Men must stand up to violence against women and children

Wednesday, May 24, 2017

Pretoria – Minister in the Presidency responsible for Women, Susan Shabangu, has called on men and interfaith organisations to take a stand and be counted in the fight against violence targeting women and children.

Briefing the media ahead of her department’s Budget Vote debate in Parliament on Wednesday, Minister Shabangu said violence against women isn’t confined to one sector of society, but cuts across various communities.

She said the department has been engaging at various levels, through national dialogues, with communities on how to address the scourge of violence against women.

“We decided that we are not going to address violence against women and children only during the 16 Days of Activism for No Violence against Women and Children, but we are going to make it a 365 days, hence we talk about #CountMeIn, where we mobilise society, including men.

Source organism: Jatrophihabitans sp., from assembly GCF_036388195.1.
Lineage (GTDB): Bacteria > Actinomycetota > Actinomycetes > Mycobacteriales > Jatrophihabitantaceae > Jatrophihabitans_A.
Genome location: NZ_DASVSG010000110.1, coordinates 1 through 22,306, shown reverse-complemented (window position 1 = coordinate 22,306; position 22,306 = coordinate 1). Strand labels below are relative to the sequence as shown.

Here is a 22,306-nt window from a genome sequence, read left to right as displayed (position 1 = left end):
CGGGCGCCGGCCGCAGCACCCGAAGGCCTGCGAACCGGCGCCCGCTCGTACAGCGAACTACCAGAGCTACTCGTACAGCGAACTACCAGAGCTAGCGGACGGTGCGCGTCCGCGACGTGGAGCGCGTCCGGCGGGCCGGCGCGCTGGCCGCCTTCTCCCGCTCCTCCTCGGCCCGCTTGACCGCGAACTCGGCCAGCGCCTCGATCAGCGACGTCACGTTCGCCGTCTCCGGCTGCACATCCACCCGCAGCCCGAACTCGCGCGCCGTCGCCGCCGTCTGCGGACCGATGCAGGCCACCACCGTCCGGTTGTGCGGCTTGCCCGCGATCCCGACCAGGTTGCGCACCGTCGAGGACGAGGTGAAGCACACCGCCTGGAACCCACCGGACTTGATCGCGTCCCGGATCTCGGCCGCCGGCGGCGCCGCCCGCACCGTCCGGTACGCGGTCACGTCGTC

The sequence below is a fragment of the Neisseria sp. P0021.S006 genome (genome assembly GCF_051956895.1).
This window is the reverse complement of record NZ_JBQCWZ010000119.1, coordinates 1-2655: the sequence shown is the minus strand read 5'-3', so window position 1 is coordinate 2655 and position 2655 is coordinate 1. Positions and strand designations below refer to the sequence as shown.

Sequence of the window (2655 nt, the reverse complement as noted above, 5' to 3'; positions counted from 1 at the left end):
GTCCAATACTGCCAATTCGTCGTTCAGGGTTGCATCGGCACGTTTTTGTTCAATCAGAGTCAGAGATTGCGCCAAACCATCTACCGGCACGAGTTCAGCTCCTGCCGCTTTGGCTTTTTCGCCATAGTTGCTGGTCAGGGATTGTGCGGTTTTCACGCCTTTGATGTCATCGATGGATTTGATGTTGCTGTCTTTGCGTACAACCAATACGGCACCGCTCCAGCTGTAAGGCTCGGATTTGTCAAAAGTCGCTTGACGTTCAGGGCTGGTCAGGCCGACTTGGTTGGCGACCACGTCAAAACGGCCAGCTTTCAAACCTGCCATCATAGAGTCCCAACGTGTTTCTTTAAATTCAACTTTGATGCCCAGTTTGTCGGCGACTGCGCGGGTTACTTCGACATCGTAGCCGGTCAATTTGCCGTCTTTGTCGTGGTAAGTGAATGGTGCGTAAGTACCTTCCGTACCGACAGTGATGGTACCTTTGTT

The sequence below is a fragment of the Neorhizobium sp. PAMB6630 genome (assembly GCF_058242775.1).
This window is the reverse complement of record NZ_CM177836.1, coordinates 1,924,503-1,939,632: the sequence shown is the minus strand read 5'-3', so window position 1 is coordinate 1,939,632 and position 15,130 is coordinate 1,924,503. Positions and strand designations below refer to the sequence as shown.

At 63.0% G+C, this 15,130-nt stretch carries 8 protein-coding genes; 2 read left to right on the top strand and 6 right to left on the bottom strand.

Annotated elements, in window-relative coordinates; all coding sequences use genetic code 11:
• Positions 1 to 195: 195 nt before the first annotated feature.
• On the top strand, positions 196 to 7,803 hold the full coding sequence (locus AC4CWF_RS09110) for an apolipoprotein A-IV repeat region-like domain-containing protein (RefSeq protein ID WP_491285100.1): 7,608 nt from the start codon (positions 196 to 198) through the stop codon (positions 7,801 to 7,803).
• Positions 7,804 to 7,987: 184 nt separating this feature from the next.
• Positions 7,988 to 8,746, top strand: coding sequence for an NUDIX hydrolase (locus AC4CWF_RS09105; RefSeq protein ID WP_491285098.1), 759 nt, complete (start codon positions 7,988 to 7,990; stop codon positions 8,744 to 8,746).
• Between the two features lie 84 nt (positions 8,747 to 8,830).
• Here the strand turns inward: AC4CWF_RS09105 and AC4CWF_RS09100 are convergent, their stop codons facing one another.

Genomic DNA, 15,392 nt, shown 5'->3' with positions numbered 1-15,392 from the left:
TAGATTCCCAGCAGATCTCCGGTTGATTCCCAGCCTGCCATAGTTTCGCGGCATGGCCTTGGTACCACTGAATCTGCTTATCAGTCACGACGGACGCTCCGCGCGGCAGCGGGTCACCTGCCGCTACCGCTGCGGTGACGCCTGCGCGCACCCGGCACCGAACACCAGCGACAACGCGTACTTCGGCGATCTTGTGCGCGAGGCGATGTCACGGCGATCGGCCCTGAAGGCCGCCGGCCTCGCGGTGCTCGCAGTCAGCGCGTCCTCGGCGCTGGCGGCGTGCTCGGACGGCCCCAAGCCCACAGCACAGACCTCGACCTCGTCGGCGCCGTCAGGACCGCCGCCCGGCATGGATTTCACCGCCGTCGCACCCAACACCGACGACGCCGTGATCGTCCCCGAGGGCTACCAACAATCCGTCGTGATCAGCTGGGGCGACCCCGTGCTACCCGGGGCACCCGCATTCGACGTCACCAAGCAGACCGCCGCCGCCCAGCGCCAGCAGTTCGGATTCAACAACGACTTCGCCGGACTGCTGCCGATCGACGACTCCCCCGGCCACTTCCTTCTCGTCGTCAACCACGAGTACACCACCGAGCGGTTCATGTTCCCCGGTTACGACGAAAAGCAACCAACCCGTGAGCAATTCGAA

“We believe that we are on the right path and for now, society accepts that you can’t address issues of violence against women only (without) …men.”

She said men need to be included in the fight and contribute to changing attitudes and behaviour in a way that takes the country forward.

The Minister said the department alone cannot stop the scourge, but everyone needed to be involved.

“It’s not only the department. It takes government, it takes communities, and it takes everybody. For us, if we are going to focus on government alone, we would be making a mistake. We have various partnerships. We are involved with churches in trying to address the scourge of violence because it’s something which government can’t do alone.

“We have various laws intended to address that, but it’s not enough. We need to mobilise warm bodies. We need to look at changing attitudes, both men and women and also bring respect for both men and women in making sure that we are able to deal with this particular scourge in our society,” said Minister Shabangu.

She said getting involved with the communities is not an event but a process, and that government is also dealing with these issues within a particular context.

“We’ve seen communities and various organisations rising and making … their voices heard, and I believe that we are at the right time and in the right space, where everybody is in touch and believes that they have to contribute to [breaking this scourge]." –

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